Care Programme Approach

This procedure should be used by social workers:

  1. Working in a mental health service who
  2. Are required to undertake care and support functions of the Care Act; and
  3. Are also required to act as a Care Co-ordinator under the Mental Health Act 1983.

This procedure should not be used by social workers who:

  1. Undertake care and support functions of the Care Act; but
  2. Do not act as a Care Co-ordinator under the Mental Health Act 1983.

The Care Programme Approach (CPA) is a framework set out in the Mental Health Act 1983. It defines the way that services should be assessed, planned, coordinated and reviewed for someone with mental health problems or a range of related complex needs.

It is important that you familiarise yourself with any local guidance from your managing NHS Mental Health Trust or body as this will set out:

  1. Local requirements for implementing different stages of the Care Programme Approach; and
  2. Any local processes for doing so.

Chapter 34 of the Mental Health Act Code of Practice provides practice guidance regarding the Care Programme Approach. It must be regarded at all times.

The policy and practice guidance document, Refocusing the Care Programme Approach is referenced directly in the Mental Health Code of Practice.

It contains detailed guidance to support practitioners and organisations to implement each stage of the approach effectively.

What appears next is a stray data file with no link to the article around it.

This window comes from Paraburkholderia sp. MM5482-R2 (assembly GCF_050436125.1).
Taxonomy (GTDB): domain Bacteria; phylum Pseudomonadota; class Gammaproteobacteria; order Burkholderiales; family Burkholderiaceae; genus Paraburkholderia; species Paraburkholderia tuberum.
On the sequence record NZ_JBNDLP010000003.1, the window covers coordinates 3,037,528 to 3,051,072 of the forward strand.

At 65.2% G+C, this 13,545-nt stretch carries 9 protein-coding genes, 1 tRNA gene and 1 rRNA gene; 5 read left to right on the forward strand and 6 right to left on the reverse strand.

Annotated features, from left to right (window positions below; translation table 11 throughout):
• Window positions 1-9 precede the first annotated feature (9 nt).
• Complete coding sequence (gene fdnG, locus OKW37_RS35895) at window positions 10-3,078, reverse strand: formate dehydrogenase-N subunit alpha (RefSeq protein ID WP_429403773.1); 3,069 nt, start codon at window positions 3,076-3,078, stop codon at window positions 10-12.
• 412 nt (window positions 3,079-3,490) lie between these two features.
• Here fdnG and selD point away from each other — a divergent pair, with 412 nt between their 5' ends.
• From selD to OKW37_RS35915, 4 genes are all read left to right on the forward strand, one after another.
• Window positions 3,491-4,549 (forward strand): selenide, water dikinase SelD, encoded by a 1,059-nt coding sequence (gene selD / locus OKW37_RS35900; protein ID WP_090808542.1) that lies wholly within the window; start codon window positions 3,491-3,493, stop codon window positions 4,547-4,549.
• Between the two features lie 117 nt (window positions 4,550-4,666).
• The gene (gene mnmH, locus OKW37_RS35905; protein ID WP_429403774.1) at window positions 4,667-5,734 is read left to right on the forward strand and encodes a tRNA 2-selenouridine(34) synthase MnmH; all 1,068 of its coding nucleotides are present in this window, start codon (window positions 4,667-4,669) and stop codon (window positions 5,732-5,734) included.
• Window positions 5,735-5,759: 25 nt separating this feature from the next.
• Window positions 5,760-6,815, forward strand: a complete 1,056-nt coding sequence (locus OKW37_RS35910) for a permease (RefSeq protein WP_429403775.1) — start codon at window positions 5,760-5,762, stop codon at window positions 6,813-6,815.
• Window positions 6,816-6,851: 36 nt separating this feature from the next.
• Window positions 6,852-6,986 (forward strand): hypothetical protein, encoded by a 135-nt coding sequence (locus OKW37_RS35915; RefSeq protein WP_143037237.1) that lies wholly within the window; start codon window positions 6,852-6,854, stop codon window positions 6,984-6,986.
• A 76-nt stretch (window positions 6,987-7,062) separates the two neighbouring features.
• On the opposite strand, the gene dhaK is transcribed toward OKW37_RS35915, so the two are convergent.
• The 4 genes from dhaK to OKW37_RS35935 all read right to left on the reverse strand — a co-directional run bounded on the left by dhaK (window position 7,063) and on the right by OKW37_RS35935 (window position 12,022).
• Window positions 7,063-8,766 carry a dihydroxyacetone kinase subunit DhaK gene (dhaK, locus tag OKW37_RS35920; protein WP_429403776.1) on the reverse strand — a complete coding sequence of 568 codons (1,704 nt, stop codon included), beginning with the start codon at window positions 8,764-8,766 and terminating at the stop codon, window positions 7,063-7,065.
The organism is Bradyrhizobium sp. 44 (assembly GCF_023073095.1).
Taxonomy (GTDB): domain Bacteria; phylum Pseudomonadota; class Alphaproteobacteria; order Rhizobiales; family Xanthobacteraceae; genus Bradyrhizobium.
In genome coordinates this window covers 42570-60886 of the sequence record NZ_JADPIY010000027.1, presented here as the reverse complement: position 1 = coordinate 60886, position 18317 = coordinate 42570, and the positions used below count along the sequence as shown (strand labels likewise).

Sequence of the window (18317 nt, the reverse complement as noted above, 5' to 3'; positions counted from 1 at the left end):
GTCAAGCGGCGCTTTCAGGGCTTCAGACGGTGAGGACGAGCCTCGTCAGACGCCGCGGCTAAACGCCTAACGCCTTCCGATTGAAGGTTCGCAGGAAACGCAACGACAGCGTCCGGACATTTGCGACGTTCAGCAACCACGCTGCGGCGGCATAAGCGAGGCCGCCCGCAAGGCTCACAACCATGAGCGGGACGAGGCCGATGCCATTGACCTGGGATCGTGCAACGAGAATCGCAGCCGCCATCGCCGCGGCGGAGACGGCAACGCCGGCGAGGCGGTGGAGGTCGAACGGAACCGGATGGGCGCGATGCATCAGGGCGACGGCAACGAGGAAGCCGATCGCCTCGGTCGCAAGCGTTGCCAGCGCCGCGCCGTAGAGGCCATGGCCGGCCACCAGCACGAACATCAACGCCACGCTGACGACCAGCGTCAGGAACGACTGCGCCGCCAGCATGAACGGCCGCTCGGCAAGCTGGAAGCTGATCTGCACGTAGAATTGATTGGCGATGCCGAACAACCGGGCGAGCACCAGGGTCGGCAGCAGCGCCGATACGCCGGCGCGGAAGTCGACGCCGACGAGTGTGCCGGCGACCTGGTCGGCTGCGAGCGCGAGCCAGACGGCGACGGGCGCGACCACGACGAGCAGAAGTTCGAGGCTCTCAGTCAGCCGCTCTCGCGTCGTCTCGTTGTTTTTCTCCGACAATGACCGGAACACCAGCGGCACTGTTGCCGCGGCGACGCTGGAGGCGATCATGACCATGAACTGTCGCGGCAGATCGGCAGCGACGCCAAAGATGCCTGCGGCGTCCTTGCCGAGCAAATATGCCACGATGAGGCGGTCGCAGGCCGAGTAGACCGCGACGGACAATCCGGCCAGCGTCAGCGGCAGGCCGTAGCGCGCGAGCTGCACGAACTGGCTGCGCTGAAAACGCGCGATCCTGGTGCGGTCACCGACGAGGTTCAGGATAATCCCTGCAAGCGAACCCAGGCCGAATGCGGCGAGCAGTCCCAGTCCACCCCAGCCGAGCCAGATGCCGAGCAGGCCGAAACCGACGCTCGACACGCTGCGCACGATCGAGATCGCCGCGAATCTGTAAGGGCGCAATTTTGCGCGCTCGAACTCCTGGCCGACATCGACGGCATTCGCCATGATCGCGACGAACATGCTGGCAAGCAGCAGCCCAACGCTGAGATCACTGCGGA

Effective joint work is a key requirement of the Care Programme Approach, and always important when working with other professionals, especially when the person has complex, multiple or fluctuating needs.

The Joint Work Procedure sets out:

  1. The forms that joint work can take;
  2. Some of the benefits of joint work;
  3. Some general principles for good joint work; and
  4. The joint working protocols in place locally.

Depending on the needs and circumstances of the person the Care Programme Approach may be able to meet all of their needs, including those that are defined in the Care Act.

However, often the person will have additional needs, for example needs around:

  1. Personal care;
  2. Meal preparation;
  3. Budgeting and finances; or
  4. Maintaining a home environment.

It is your responsibility to:

  1. Identify additional needs that the person may have; and
  2. Assess whether those needs are eligible under the Care Act; and
  3. If so, arrange to meet the needs.

All of the care and support functions and statutory requirements of the Care Act apply including:

  1. Access to information and advice about adult care and support;
  2. The duty to provide an independent advocate;
  3. The duty to assess on the appearance of need;
  4. Powers to provide urgent support and services pending assessment;
  5. The duty to meet eligible needs;
  6. Care and Support Planning;
  7. Personal Budgets;
  8. Review of a Care and Support Plan.
Need to know

To avoid duplication for the person you should consider whether:

    1. An assessment of need under the Care Act can be carried out at the same time as a health assessment under the Care Programme Approach;
    2. Information from a health assessment can be used to inform the assessment of need (and vice versa);
    3. Information from a Care Plan can be used to inform a Care and Support Plan;
    4. Any review of a Care and Support Plan can be combined with the review of a Care Plan.

Regardless of whether you are carrying out functions under the Care Act or as part of the Care Programme Approach you are required to:

  1. Identify any adult or child who may be a carer; and
  2. Offer them an assessment; and
  3. If they consent, carry out the assessment (or arrange for an assessment to be carried out if this is not your role).

Last Updated: November 5, 2021